Donnie Phelps’s brick ranch home had a lot going for it. He bought the kit house from Lowe’s for $12,000 in 1975 and built it himself on the farm where he’d grown up—a scenic setting near Winchester with a pond, woods, and views of the Allegheny Mountains.
But the house had become outdated and drab. “It had an old-fashioned living room that no one ever went in and a small kitchen,” says Phelps’s wife, Kathleen Cregan. “We really wanted to open the space up.”
The couple hired Winchester-based Reader & Swartz Architects—known for offbeat, modern designs—to breathe new life into the kitchen and living room.
To create a loft feel and to make the space more visually interesting, the eight-foot living-room ceiling was removed, exposing the trusses underneath. New, larger windows bring in lots of natural light.
Cregan wanted the kitchen to be modern but not off-putting. She chose bold colors for the walls and minimalist furniture and appliances to create a clean, uncluttered atmosphere.
Architect Beth Reader says the biggest challenge was trying to transform the space visually without expanding the house. “It’s a common problem,” says Reader. “You have this architectural box—how do you make it more enjoyable and interesting to be in?”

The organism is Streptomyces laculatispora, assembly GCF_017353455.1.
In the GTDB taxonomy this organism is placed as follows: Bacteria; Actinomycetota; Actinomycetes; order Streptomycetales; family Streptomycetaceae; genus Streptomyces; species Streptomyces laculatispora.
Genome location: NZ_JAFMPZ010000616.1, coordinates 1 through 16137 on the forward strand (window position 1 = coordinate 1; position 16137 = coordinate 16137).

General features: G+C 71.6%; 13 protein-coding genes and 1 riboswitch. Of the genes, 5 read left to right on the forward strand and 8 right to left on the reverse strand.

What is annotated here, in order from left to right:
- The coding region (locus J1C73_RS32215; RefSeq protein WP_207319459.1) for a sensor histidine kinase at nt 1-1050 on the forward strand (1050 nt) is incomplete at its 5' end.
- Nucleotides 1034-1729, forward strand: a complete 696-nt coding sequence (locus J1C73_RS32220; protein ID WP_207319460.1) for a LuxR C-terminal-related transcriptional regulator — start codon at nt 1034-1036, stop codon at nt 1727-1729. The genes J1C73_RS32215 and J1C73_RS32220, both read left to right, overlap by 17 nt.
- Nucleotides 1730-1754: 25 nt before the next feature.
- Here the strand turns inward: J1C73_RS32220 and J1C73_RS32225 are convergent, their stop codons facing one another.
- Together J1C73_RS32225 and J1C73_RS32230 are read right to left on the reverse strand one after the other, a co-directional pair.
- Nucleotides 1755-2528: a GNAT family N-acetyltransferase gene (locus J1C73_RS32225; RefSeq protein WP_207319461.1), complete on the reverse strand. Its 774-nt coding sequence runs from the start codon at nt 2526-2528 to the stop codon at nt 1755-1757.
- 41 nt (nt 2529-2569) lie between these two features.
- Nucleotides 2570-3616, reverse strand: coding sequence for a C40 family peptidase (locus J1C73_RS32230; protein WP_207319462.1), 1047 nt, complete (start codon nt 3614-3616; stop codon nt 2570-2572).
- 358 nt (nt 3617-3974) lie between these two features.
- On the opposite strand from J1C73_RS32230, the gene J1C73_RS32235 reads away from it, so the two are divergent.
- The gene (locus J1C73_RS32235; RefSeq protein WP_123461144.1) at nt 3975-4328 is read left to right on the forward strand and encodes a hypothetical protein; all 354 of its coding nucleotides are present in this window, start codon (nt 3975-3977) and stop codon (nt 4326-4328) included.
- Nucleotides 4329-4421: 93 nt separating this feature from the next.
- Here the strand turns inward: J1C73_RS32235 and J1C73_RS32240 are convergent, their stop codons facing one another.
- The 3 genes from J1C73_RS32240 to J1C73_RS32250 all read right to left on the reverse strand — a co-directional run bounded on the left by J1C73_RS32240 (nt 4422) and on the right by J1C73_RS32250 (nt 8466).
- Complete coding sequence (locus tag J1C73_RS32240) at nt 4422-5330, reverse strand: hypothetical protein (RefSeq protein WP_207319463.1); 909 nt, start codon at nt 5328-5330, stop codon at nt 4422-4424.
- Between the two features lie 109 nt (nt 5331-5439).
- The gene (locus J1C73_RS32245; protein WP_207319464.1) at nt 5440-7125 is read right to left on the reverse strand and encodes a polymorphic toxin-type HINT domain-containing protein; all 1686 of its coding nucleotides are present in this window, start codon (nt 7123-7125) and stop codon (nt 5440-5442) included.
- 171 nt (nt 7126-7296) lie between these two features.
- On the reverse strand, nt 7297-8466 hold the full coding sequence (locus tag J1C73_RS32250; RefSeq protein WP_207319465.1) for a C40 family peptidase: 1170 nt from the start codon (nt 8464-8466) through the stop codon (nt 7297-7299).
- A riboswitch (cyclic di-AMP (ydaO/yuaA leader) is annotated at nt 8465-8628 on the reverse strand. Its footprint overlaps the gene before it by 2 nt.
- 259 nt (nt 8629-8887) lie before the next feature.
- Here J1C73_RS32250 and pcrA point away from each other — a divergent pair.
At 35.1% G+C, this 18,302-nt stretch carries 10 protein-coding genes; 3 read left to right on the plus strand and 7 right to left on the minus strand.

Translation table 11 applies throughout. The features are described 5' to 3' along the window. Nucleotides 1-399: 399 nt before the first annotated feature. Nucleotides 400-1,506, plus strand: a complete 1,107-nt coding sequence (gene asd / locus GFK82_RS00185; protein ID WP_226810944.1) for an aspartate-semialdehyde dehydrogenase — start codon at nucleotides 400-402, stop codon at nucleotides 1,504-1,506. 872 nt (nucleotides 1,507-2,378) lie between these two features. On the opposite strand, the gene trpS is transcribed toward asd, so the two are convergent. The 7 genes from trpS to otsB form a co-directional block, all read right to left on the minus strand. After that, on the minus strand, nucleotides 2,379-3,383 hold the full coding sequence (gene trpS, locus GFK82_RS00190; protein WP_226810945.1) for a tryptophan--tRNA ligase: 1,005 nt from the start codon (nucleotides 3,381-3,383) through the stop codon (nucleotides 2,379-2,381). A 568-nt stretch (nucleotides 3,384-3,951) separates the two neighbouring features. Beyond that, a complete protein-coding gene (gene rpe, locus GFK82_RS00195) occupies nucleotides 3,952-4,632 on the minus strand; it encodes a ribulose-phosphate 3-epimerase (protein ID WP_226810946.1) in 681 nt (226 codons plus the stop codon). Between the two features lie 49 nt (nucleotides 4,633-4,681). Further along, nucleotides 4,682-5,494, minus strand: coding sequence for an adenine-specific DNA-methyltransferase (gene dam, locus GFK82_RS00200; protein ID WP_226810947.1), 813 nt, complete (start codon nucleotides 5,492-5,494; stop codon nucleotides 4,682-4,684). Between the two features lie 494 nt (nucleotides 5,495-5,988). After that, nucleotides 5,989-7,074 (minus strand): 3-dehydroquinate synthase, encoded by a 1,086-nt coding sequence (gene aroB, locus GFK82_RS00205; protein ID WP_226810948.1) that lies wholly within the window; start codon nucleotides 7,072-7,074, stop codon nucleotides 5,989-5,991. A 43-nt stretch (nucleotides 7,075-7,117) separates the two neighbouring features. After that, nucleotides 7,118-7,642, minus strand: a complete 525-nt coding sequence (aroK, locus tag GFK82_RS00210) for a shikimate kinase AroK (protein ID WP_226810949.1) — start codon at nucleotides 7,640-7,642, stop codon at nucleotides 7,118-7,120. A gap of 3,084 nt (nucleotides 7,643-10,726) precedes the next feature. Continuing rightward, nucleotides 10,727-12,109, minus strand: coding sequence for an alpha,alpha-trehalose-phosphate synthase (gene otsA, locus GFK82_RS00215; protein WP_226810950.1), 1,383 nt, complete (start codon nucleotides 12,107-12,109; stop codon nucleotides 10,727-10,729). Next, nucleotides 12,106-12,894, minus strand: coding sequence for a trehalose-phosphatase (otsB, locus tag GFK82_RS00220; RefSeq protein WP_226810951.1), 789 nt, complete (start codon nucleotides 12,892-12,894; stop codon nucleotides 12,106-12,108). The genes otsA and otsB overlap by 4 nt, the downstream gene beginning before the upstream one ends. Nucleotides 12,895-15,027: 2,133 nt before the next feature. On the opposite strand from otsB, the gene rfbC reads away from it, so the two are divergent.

Refrigerator: Cabinet-Depth Euro-Style Stainless by Jenn-Air.
Stove: Double Oven L Series in Classic Stainless by Wolf.
Cabinets: Quality Custom Cabinetry in New Holland, Pennsylvania.
Cabinet installation: Round Hill Design Studio in Round Hill, Virginia.
Cabinet design: Maureen Limon of Fresh Air Designs in Winchester.
Stools: LEM Piston Stool from Design Within Reach.
Kitchen light fixtures: MonoRail and pendants by Tech Lighting.
Living-room light fixtures: Kable Lite by Tech Lighting.
Living-room ceiling fan: Altus by Modern Fan Company.
Living-room and dining-room flooring: Bamboo by EcoTimber.
This article first appeared in the October 2009 issue of The Washingtonian. For more articles from that issue, click here.